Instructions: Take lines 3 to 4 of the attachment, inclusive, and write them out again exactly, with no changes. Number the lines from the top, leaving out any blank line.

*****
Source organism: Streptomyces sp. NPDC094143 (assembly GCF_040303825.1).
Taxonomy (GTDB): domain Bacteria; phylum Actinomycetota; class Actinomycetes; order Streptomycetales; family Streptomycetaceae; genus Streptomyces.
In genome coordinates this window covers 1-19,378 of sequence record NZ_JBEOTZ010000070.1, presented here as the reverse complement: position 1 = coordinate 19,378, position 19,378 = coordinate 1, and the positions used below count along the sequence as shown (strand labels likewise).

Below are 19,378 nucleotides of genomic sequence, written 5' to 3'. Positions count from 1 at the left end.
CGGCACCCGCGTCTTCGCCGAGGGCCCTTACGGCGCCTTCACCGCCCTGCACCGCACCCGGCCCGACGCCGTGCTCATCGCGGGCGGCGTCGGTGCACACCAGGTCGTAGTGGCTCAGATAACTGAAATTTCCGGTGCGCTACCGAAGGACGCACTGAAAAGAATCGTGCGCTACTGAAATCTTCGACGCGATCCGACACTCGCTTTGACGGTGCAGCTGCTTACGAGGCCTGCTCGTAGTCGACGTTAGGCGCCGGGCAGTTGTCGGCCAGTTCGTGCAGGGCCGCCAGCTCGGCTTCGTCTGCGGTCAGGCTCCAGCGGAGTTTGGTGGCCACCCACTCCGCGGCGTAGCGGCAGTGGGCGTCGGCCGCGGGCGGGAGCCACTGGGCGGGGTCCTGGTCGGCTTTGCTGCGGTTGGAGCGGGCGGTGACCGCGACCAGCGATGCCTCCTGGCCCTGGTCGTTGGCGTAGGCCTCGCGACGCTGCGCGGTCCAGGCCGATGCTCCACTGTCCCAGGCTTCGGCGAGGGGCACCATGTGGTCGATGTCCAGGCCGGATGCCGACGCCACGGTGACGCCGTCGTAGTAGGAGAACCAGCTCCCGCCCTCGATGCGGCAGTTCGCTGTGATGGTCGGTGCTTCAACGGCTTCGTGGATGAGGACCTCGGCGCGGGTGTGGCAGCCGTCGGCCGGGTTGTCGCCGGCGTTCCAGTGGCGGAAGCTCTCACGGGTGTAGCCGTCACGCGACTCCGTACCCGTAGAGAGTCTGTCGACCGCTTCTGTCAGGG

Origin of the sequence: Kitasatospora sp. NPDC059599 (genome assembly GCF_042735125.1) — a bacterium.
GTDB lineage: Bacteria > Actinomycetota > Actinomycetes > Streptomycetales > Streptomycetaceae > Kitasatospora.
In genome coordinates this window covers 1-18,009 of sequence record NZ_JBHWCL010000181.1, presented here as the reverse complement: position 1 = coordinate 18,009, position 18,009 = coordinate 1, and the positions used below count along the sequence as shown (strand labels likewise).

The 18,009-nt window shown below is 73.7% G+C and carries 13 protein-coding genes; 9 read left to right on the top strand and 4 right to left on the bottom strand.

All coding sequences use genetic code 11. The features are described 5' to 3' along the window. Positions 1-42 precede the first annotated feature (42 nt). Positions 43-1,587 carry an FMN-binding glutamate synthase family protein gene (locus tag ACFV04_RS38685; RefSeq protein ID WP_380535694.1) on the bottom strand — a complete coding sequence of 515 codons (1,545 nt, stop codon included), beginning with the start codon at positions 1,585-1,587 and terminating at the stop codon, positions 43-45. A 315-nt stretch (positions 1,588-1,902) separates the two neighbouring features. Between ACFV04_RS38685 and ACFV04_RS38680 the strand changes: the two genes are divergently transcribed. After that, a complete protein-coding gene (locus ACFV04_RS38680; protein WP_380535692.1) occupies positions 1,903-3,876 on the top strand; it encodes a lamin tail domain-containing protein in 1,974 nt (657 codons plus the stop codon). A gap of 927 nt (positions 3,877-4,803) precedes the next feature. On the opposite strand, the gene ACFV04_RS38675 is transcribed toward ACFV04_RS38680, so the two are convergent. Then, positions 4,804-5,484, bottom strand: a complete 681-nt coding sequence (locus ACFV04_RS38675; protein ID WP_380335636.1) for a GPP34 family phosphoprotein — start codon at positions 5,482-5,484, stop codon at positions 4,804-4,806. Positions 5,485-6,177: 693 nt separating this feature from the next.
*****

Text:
In genome coordinates this window covers 1-19,378 of sequence record NZ_JBEOTZ010000070.1, presented here as the reverse complement: position 1 = coordinate 19,378, position 19,378 = coordinate 1, and the positions used below count along the sequence as shown (strand labels likewise).

Below are 19,378 nucleotides of genomic sequence, written 5' to 3'. Positions count from 1 at the left end.